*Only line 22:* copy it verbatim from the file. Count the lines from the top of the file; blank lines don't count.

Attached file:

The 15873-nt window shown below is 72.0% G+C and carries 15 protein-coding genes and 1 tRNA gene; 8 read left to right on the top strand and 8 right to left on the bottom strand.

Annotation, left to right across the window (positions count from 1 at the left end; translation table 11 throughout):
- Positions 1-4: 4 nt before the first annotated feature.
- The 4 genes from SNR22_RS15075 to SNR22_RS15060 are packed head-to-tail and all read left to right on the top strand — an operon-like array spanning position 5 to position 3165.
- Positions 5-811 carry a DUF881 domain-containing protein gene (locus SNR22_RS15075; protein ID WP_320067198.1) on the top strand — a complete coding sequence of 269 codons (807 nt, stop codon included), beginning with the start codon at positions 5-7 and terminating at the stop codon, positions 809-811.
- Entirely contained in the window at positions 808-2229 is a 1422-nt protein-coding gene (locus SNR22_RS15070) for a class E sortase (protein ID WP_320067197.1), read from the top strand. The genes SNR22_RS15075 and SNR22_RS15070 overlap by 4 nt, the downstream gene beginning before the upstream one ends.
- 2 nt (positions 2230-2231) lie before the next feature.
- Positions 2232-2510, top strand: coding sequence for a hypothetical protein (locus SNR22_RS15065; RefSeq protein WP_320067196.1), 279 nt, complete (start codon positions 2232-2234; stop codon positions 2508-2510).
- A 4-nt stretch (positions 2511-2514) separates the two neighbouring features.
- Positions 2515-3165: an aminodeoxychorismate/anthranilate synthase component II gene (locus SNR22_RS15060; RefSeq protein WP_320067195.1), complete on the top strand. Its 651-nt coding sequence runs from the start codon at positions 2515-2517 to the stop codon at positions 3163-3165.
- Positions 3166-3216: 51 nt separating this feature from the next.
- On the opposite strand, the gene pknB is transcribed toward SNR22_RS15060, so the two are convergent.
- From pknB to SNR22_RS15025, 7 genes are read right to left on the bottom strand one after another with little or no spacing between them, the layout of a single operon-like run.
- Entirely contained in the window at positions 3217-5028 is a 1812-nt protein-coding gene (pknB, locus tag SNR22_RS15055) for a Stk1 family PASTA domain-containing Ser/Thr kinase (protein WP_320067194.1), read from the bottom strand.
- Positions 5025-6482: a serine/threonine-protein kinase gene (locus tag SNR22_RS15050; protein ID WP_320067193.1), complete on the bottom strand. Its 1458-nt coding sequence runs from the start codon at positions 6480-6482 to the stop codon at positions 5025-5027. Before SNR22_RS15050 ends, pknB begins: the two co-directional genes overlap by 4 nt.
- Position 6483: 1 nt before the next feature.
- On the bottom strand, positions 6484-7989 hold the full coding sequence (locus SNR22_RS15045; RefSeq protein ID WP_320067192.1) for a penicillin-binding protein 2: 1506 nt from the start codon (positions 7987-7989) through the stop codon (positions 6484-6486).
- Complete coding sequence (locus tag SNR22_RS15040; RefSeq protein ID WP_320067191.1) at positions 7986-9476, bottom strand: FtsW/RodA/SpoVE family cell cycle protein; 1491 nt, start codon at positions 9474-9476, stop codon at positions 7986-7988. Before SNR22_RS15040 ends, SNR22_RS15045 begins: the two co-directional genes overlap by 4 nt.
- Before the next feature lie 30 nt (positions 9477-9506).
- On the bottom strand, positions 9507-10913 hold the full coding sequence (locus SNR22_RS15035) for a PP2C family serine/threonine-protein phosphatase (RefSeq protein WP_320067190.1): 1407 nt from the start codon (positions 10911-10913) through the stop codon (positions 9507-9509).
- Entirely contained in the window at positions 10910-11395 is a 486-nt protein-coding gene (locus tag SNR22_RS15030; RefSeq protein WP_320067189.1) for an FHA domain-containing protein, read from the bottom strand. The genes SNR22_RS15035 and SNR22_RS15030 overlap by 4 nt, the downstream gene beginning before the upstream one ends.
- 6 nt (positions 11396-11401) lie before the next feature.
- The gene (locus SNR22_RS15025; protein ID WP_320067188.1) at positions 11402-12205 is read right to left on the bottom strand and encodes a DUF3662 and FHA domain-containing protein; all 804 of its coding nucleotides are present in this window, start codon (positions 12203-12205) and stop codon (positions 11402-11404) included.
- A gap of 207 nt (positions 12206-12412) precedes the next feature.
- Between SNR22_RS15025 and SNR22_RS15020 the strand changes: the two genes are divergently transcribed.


- 6 nt (positions 11396-11401) lie before the next feature.